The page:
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SAUNDERS v. CALDERA

March 19, 2001

LIEUTENANT COLONEL RAYMOND SAUNDERS, PLAINTIFF,
v.
LOUIS CALDERA, SECRETARY OF THE ARMY, DEFENDANT.



The opinion of the court was delivered by: Royce C. Lamberth, U.S. District Judge

MEMORANDUM OPINION

Now before the Court is the defendant's motion to dismiss the plaintiff's complaint. The plaintiff, a white male, alleges that he was several times denied a promotion by the defendant's affirmative action policies. He also alleges that he is prevented from seeking a correction of his military records with the Army Board for the Correction of Military Records. After a full consideration of the plaintiff's claims, the parties' memoranda, the applicable law, and for the following reasons, the Court GRANTS in part and DENIES in part the defendant's motion.

BACKGROUND

Lieutenant Colonel Raymond Saunders is a white male who served in the Army from 1974 to 1997.*fn1 Although originally commissioned as a Second Lieutenant in the Regular Army, he transferred to the Judge Advocate General's Corps in 1981 after graduating from law school. In 1992, he was promoted to the rank of Lieutenant Colonel and, in 1996 and 1997, he sought a promotion to Colonel. Both times, he was denied a promotion.

The selection board's evaluation process is controlled by a memorandum of instruction ("MOI"). This document, which is issued by the Secretary of the Army, provides mandatory guidance to the selection board on issues such as the number of promotions and equal opportunity goals. In LTC Saunders' case, the MOI issued to the selection boards considering his promotion contained the following instructions:
Goals. Equal Opportunity. Your goal is to achieve a selection rate in each minority or gender group (minority groups: Black, Hispanic, Asian/Pacific Islander, American Indian, and Other/Unknown; gender group: Female) that is not less than the selection rate for all officers in the primary zone of consideration. You are required to conduct a review of files for the effects of past discrimination in any case in which the selection rate for a minority or gender group is less than the selection rate for all first time considered officers. This review is required even if the selection of one individual in a minority or gender group would result in a selection rate equal to or greater than the equal opportunity goal for the minority gender group. For the purposes of this board, the foregoing guidance as to when an equal opportunity review is required takes precedence over the general guidance contained in DA Memorandum 600-2, para A-10c(3), first sentence. You will refer to the remainder of DA Memorandum 600-2, para A-10c (3), for a description of the procedures to use for this review, as well as instructions concerning required revoting procedures where past discrimination is discovered. My commitment is to build a diverse Judge Advocate General's Corp that is consistent with the diverse structure of the rest of the Army.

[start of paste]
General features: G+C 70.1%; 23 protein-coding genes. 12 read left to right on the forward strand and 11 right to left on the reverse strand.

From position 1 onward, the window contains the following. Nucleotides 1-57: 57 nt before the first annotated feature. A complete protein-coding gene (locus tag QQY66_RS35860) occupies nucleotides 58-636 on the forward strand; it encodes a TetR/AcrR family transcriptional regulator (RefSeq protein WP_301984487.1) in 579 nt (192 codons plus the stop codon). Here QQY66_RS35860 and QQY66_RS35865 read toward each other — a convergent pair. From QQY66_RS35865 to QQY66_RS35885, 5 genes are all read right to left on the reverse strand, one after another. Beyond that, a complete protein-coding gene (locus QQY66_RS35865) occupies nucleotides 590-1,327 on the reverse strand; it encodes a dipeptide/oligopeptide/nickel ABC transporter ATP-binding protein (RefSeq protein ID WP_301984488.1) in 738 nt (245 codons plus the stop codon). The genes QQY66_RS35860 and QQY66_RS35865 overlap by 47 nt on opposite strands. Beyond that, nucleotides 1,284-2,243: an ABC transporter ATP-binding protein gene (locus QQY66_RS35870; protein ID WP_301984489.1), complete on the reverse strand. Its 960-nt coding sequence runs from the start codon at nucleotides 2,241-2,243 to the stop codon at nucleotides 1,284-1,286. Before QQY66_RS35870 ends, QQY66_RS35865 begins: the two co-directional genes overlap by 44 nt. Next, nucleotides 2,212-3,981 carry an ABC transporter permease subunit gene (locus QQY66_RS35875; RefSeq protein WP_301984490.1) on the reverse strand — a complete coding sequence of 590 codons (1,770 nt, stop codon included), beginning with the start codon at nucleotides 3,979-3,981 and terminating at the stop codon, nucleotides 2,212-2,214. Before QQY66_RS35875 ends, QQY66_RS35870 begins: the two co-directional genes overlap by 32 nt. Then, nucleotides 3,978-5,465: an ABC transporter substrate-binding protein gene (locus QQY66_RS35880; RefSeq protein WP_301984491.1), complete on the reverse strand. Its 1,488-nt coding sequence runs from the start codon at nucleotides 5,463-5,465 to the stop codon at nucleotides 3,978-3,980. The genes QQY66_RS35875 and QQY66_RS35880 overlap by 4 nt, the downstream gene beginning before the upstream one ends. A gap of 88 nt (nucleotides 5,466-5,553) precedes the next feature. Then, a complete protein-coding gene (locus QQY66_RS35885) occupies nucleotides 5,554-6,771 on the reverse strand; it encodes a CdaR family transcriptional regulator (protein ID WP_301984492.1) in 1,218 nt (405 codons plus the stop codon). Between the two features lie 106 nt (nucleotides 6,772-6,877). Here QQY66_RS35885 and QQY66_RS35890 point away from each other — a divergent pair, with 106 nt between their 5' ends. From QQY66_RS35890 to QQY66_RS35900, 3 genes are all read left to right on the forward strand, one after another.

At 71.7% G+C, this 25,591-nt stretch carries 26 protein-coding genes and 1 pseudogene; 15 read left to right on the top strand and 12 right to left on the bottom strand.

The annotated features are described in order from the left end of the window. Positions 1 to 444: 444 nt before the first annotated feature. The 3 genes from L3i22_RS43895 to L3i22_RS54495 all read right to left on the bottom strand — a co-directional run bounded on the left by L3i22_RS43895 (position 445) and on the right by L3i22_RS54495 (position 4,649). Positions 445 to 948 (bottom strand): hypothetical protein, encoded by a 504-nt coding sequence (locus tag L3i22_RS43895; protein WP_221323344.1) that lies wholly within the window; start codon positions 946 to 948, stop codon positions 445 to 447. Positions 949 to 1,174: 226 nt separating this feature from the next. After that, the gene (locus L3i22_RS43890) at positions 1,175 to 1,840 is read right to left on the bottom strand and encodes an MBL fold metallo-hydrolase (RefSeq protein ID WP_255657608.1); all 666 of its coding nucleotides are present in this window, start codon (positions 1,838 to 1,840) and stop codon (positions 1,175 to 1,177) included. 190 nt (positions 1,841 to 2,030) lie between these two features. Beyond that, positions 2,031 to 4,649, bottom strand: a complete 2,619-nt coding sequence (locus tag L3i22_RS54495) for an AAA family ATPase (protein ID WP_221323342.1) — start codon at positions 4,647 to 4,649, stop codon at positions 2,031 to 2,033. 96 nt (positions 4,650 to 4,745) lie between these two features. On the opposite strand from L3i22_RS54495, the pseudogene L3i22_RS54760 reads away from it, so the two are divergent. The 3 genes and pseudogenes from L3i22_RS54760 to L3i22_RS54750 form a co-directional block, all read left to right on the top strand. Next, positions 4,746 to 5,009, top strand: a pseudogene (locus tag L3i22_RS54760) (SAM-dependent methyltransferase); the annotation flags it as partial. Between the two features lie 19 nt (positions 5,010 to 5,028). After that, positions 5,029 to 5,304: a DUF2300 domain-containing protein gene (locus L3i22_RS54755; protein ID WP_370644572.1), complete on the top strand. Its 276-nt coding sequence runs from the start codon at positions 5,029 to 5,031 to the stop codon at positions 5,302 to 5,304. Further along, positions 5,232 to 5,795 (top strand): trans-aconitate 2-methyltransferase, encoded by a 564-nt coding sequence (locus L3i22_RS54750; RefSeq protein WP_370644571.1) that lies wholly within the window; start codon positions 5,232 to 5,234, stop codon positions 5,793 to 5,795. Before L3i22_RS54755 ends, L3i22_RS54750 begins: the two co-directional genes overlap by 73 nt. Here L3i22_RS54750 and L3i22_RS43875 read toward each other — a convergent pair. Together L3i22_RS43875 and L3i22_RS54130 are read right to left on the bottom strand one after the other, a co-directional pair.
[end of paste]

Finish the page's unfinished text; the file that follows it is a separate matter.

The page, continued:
Memorandum from Togo D. West to James N. Hatten, July 24, 1996, at 2-3.